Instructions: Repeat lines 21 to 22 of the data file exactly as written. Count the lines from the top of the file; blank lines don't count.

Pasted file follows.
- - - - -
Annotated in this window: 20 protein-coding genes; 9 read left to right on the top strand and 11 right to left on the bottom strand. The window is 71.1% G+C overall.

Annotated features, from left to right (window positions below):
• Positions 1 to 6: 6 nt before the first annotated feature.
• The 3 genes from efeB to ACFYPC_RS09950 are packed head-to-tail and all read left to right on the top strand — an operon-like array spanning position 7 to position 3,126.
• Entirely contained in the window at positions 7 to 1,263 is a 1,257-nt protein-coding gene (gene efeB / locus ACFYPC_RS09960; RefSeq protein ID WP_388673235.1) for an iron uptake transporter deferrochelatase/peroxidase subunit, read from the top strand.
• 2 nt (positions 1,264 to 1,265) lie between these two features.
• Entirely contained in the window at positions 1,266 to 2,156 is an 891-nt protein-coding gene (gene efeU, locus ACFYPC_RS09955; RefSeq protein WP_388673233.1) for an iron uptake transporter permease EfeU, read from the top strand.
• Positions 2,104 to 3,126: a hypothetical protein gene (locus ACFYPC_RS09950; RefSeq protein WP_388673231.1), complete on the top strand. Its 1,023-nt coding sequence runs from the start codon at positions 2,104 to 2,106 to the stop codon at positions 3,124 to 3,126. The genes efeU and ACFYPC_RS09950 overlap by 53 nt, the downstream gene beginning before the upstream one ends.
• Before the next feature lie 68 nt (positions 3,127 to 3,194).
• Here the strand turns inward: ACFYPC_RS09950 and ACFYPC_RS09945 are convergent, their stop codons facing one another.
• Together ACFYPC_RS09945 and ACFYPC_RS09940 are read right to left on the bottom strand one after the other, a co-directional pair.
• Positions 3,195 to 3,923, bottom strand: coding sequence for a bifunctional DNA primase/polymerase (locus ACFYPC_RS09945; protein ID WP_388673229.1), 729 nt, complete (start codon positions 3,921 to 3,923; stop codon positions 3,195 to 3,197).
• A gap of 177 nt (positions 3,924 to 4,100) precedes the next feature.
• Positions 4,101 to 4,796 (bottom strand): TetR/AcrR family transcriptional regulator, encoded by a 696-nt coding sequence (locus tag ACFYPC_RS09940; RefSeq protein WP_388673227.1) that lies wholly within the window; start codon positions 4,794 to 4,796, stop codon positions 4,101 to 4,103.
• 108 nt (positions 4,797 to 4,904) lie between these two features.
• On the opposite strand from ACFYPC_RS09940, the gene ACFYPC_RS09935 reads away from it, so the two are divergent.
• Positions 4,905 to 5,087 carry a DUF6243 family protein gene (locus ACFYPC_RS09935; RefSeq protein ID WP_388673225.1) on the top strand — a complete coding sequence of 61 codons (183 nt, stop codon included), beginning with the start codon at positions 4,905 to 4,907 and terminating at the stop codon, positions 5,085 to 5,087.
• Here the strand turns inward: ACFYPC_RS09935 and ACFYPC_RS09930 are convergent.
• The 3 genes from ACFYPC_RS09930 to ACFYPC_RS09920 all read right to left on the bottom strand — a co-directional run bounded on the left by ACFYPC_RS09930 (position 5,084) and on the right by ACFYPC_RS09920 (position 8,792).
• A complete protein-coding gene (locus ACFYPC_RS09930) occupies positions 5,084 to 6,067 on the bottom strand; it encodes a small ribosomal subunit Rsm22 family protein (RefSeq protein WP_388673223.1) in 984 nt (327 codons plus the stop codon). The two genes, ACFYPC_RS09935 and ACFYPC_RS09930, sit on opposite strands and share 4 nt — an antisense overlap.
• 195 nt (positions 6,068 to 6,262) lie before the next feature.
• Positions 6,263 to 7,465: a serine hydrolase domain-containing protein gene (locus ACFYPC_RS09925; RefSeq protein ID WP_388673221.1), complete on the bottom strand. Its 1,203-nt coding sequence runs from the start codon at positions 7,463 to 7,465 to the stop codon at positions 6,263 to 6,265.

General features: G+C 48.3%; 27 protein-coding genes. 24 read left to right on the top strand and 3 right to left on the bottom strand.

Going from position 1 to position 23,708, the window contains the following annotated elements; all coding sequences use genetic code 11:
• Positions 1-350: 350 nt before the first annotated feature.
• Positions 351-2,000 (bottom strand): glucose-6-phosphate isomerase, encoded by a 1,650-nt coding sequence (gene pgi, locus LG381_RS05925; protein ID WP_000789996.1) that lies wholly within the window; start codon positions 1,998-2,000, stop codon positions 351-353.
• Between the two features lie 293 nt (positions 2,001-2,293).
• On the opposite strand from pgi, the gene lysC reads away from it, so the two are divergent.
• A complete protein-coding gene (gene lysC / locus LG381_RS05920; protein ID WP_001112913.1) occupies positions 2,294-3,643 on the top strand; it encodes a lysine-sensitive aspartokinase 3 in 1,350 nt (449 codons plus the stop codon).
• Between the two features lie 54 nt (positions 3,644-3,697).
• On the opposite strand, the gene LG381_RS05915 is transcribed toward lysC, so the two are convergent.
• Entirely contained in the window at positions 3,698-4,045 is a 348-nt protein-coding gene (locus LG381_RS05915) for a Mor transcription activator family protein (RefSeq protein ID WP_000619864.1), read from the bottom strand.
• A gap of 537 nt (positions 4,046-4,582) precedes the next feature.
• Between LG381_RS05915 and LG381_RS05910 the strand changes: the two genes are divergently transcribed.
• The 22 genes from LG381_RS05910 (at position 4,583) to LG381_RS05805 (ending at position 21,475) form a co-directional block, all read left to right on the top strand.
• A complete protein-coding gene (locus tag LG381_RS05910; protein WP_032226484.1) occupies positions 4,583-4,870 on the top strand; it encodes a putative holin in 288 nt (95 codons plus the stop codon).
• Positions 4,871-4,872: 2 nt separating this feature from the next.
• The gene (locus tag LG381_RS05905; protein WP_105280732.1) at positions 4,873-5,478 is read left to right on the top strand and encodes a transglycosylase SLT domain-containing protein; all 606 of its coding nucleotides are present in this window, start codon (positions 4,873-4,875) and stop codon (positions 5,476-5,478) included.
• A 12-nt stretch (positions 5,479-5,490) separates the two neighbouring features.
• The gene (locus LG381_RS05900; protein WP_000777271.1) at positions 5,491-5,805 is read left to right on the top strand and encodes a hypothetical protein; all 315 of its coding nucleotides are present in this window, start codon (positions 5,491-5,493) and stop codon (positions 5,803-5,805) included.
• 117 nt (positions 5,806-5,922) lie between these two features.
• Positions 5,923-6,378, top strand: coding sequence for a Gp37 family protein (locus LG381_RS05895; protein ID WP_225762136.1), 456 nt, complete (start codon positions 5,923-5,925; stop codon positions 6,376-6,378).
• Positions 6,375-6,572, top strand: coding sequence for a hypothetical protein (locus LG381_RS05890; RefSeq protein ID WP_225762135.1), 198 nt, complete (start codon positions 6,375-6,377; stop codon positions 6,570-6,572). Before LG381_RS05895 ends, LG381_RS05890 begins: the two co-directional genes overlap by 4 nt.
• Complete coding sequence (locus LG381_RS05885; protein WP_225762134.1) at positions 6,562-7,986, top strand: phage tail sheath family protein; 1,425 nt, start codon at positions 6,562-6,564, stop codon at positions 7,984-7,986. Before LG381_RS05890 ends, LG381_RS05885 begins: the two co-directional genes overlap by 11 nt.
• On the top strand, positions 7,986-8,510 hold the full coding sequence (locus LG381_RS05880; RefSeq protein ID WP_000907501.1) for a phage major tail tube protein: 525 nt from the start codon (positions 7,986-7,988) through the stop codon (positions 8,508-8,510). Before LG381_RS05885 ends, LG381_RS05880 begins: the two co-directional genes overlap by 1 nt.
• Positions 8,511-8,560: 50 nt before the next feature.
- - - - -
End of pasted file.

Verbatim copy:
• 195 nt (positions 6,068 to 6,262) lie before the next feature.
• Positions 6,263 to 7,465: a serine hydrolase domain-containing protein gene (locus ACFYPC_RS09925; RefSeq protein ID WP_388673221.1), complete on the bottom strand. Its 1,203-nt coding sequence runs from the start codon at positions 7,463 to 7,465 to the stop codon at positions 6,263 to 6,265.